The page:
Radiologists should be more active in delivering medical imaging test results to patients, so the public can be more aware of radiologists' role in health care.
Radiologists should consider being more active in delivering medical imaging test results to patients, so the public can be more aware of the radiologists’ role in their health care, researchers said.
Traditionally, radiologists send their findings and recommendations to the ordering physicians, who then relay these to the patients, leaving the radiologists in the background. “As radiologists, we need to reevaluate the established model of communication for reporting radiology results and consider the positive impact on patient care, and on the vitality of the radiology profession, of directly communicating with patients,” wrote the authors of a study published in the June issue of Academic Radiology.
According to survey findings from 237 patients who underwent CT and/or MRI exams, 77 percent said that if the test results were abnormal, they wanted to hear this from their ordering physician, with only 12 percent saying they would like to get the results from a radiologist and 11 percent from their primary care physician.
Other study findings were:
- 73 percent of all patients surveyed indicated that they didn’t care who gave the results if they were able to get the results as quickly as possible;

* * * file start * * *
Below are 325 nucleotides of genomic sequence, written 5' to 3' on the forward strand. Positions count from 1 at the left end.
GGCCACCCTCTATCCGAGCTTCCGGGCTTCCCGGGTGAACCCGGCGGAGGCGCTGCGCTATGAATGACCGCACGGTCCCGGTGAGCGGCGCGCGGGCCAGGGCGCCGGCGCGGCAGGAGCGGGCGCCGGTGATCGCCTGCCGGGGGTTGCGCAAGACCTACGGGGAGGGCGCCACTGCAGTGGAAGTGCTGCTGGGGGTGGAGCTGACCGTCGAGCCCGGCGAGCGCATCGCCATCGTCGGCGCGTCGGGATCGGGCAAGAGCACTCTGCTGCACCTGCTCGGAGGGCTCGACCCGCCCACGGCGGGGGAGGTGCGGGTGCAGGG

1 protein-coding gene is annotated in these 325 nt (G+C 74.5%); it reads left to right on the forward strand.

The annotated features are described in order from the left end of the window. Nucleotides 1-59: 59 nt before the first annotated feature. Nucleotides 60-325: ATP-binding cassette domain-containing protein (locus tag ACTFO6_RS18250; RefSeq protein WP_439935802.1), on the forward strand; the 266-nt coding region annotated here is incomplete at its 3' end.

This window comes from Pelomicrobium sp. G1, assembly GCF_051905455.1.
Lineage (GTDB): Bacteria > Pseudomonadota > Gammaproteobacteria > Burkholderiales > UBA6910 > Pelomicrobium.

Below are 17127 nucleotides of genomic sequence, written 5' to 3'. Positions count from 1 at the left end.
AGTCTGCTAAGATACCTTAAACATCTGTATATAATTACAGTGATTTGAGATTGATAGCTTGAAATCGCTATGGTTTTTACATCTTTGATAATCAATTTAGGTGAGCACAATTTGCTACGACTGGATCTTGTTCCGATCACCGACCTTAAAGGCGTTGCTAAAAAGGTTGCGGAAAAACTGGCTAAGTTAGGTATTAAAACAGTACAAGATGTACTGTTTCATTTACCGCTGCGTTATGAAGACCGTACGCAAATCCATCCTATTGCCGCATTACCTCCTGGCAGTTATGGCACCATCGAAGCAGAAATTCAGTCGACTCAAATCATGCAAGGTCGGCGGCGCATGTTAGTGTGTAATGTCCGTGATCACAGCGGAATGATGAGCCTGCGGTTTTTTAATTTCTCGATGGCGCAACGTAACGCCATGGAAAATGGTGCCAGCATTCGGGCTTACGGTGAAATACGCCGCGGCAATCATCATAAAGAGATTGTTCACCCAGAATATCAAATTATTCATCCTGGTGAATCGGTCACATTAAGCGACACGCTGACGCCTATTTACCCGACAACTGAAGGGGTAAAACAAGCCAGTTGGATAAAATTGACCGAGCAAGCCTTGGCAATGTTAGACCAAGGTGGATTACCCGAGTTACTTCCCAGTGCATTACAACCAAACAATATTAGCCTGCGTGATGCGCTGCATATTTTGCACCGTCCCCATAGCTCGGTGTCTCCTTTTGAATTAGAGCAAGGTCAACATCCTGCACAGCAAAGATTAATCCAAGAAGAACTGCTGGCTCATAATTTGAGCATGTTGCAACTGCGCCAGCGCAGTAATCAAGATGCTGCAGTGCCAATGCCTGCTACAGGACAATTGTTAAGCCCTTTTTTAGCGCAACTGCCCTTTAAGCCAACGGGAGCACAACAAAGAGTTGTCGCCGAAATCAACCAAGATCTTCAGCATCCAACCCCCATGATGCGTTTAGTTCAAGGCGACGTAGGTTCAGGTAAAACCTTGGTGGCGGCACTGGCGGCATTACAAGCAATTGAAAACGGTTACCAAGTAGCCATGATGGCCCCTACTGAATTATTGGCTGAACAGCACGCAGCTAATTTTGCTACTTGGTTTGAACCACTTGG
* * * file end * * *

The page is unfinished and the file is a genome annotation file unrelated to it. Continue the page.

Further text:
- 64 percent of patients surveyed would like to receive the results from or at least meet the radiologist;
- If the exam results were normal, 41 percent would prefer to get their results in the mail, 9 percent by email or text message, 34 percent by phone, and 16 percent in person;
- For abnormal exam results, 40 percent of the patients would prefer to get the results in person, while 32 percent said by phone was acceptable, and 4 percent said email was acceptable.
The drawback to not meeting with patients to deliver test results is that patients may not see radiologists as part of the healthcare team or even as doctors, researchers found. According to the study:
- 60 percent of patients noted that radiologists were specially trained physicians;
- 36 percent of the patients said that radiologists were the technicians who performed the exams, and 4 percent said that radiologists were registered nurses who were trained to perform radiology exams.
Being a more obvious part of the healthcare team allows the public to learn about how radiologists play an active role in the diagnosis and treatment of disease, researchers said.